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#4 Momto2Ns

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Posted 10 September 2017 - 04:01 PM

That's a really interesting question. My immediate response is no way, but I bet my ds wouldn't be bothered by it at all and would take a who cares attitude. He generally gets along better with women anyway.

 


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#5 Hilltopmom

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Posted 10 September 2017 - 04:12 PM

He should visit & ask the other men there about the atmosphere, at least try to eat a meal in the dining hall to get the vibe & attend a class.

I went to a women's college.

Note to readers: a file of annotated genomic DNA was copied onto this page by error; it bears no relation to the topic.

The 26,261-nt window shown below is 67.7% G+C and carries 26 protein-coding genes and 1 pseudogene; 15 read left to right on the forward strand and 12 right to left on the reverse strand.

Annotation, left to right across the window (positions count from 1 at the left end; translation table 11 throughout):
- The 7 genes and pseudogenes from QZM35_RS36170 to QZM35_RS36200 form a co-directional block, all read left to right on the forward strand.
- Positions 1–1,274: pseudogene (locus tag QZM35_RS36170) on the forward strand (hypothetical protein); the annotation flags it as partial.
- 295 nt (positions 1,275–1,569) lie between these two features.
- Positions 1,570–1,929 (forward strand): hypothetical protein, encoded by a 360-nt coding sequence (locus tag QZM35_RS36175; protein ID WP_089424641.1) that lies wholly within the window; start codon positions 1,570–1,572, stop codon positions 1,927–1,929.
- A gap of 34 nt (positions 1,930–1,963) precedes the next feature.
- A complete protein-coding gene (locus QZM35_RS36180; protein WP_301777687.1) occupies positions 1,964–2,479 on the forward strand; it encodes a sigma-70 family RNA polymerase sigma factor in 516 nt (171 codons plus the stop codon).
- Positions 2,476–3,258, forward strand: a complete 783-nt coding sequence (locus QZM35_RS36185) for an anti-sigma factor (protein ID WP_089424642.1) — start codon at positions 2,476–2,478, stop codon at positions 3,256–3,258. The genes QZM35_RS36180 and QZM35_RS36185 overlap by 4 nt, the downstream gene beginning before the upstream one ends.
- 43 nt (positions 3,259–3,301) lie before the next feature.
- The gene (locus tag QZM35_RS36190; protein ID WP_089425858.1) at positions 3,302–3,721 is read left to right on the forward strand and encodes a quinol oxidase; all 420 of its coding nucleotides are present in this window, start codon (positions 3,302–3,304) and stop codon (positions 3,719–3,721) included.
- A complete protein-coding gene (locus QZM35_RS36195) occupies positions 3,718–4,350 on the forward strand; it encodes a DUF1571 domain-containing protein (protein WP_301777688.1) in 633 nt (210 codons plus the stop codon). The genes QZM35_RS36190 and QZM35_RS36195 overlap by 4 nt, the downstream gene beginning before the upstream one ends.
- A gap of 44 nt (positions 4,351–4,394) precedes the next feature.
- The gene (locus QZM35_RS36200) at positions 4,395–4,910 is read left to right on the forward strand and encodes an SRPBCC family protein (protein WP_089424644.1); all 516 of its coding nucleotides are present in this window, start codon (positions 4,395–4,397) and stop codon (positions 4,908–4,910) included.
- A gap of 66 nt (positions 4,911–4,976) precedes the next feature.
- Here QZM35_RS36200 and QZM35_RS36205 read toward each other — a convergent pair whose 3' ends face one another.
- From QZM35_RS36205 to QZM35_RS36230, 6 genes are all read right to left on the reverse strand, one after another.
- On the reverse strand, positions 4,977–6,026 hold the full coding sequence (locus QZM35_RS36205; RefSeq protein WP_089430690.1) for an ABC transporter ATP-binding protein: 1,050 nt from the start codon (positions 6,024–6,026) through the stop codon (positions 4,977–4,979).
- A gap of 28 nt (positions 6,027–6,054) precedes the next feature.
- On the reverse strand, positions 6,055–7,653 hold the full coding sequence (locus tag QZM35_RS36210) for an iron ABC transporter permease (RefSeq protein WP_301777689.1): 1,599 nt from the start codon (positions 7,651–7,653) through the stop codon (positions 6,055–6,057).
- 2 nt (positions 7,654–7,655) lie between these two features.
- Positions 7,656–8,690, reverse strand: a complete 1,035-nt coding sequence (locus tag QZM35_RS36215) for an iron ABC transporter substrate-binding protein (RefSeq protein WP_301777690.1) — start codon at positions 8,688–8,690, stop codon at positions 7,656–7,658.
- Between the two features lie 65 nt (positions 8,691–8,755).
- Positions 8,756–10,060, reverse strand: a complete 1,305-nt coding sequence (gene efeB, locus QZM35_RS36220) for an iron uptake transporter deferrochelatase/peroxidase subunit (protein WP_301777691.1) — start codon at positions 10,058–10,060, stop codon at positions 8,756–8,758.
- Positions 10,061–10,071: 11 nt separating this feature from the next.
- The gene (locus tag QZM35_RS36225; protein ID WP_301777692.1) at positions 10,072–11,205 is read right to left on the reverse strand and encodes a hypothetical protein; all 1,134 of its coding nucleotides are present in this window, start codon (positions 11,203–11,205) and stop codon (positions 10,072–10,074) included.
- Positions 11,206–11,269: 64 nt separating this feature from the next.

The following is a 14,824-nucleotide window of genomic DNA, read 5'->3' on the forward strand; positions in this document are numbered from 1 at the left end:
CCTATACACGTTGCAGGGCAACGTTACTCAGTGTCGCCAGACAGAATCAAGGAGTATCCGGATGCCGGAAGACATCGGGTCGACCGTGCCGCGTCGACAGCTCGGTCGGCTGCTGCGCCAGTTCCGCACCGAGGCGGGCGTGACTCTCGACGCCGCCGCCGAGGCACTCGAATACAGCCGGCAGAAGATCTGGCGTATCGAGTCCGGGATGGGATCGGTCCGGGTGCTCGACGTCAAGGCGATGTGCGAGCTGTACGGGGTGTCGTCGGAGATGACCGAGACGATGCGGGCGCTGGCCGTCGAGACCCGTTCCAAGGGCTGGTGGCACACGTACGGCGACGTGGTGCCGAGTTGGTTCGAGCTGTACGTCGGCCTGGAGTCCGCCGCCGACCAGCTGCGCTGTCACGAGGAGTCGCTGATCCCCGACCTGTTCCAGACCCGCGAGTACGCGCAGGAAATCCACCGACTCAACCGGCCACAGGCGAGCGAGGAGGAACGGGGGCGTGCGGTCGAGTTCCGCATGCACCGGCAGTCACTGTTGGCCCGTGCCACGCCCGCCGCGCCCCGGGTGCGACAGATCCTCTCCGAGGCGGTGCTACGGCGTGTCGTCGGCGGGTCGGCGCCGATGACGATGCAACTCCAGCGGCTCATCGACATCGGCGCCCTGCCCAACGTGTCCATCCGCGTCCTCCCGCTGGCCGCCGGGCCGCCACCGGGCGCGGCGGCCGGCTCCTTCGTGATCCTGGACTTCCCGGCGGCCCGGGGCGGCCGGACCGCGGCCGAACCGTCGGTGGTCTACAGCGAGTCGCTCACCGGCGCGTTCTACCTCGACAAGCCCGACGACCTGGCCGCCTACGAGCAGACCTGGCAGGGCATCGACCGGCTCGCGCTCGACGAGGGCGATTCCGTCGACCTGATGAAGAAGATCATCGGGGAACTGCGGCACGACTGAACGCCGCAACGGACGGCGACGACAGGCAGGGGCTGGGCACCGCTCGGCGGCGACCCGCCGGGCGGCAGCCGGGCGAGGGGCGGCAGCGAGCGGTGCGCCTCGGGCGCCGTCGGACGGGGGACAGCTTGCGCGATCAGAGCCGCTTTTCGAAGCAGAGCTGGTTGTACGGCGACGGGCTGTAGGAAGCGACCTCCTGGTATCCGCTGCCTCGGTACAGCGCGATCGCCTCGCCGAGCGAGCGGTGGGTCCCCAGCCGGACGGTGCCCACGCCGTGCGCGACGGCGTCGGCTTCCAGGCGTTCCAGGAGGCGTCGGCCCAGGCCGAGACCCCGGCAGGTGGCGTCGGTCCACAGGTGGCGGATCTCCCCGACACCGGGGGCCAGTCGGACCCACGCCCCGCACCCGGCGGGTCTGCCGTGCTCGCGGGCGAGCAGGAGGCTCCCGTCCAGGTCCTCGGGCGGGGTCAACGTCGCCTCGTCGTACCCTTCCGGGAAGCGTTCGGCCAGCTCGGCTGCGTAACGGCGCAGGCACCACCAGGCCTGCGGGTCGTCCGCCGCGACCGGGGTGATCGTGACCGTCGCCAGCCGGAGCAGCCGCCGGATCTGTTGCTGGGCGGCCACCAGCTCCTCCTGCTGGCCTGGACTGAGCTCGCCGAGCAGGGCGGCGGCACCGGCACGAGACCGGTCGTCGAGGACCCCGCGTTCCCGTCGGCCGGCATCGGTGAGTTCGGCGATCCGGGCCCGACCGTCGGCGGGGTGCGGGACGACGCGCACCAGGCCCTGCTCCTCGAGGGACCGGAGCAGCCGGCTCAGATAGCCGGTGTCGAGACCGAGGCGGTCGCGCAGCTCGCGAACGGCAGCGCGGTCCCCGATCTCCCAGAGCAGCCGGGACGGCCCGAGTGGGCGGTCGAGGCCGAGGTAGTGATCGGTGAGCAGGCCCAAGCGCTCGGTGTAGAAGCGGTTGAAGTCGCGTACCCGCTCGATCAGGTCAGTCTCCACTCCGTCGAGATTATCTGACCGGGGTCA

The alumni are pretty pissed that men are now allowed to take classes & be on campus, (it's also "still" a women's college but men are allowed to take classes there, but I have no idea what the current students think about it.

It could be awesome or the women could make the men miserable

Edited by Hilltopmom, 10 September 2017 - 04:12 PM.

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#6 WoolySocks

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Posted 10 September 2017 - 04:12 PM

Oh well, if my kid were open to it, I'd certainly check it out as an option.  The dorm visit idea is great.


Edited by WoolySocks, 10 September 2017 - 04:17 PM.

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#7 Daria

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Posted 10 September 2017 - 04:18 PM

That's a really interesting question. My immediate response is no way, but I bet my ds wouldn't be bothered by it at all and would take a who cares attitude. He generally gets along better with women anyway.

 

DS gets along fine with women, but I wonder how the women feel about the men being there?  
 


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#8 Daria

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Posted 10 September 2017 - 08:09 PM